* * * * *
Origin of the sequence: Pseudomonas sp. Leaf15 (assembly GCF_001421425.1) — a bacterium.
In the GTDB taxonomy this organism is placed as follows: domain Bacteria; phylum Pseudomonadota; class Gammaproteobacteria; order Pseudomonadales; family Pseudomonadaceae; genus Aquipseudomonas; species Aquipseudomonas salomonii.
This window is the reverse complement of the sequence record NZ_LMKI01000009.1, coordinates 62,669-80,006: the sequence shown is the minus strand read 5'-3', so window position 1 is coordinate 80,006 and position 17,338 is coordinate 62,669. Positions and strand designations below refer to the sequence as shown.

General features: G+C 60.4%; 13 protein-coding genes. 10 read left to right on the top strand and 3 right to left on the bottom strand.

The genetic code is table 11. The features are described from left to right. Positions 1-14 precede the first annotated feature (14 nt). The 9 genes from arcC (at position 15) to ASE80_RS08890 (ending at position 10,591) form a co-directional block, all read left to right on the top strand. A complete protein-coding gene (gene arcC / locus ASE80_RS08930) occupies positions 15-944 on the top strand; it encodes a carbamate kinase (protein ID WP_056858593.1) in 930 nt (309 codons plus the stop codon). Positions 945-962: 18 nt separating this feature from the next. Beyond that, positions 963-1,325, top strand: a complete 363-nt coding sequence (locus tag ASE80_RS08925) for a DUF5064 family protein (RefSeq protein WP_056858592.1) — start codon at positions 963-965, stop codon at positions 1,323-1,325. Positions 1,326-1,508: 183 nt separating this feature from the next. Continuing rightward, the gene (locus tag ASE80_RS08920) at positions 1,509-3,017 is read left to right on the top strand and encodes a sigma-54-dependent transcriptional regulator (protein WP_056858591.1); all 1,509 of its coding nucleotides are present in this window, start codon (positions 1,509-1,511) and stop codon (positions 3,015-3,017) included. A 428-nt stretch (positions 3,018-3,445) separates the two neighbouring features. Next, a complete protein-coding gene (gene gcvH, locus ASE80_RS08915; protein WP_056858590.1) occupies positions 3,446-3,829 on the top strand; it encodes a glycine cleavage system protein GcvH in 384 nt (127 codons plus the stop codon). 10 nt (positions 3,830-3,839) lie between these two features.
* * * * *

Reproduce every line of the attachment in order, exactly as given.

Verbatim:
Origin of the sequence: Pseudomonas sp. Leaf15 (assembly GCF_001421425.1) — a bacterium.
In the GTDB taxonomy this organism is placed as follows: domain Bacteria; phylum Pseudomonadota; class Gammaproteobacteria; order Pseudomonadales; family Pseudomonadaceae; genus Aquipseudomonas; species Aquipseudomonas salomonii.
This window is the reverse complement of the sequence record NZ_LMKI01000009.1, coordinates 62,669-80,006: the sequence shown is the minus strand read 5'-3', so window position 1 is coordinate 80,006 and position 17,338 is coordinate 62,669. Positions and strand designations below refer to the sequence as shown.

General features: G+C 60.4%; 13 protein-coding genes. 10 read left to right on the top strand and 3 right to left on the bottom strand.

The genetic code is table 11. The features are described from left to right. Positions 1-14 precede the first annotated feature (14 nt). The 9 genes from arcC (at position 15) to ASE80_RS08890 (ending at position 10,591) form a co-directional block, all read left to right on the top strand. A complete protein-coding gene (gene arcC / locus ASE80_RS08930) occupies positions 15-944 on the top strand; it encodes a carbamate kinase (protein ID WP_056858593.1) in 930 nt (309 codons plus the stop codon). Positions 945-962: 18 nt separating this feature from the next. Beyond that, positions 963-1,325, top strand: a complete 363-nt coding sequence (locus tag ASE80_RS08925) for a DUF5064 family protein (RefSeq protein WP_056858592.1) — start codon at positions 963-965, stop codon at positions 1,323-1,325. Positions 1,326-1,508: 183 nt separating this feature from the next. Continuing rightward, the gene (locus tag ASE80_RS08920) at positions 1,509-3,017 is read left to right on the top strand and encodes a sigma-54-dependent transcriptional regulator (protein WP_056858591.1); all 1,509 of its coding nucleotides are present in this window, start codon (positions 1,509-1,511) and stop codon (positions 3,015-3,017) included. A 428-nt stretch (positions 3,018-3,445) separates the two neighbouring features. Next, a complete protein-coding gene (gene gcvH, locus ASE80_RS08915; protein WP_056858590.1) occupies positions 3,446-3,829 on the top strand; it encodes a glycine cleavage system protein GcvH in 384 nt (127 codons plus the stop codon). 10 nt (positions 3,830-3,839) lie between these two features.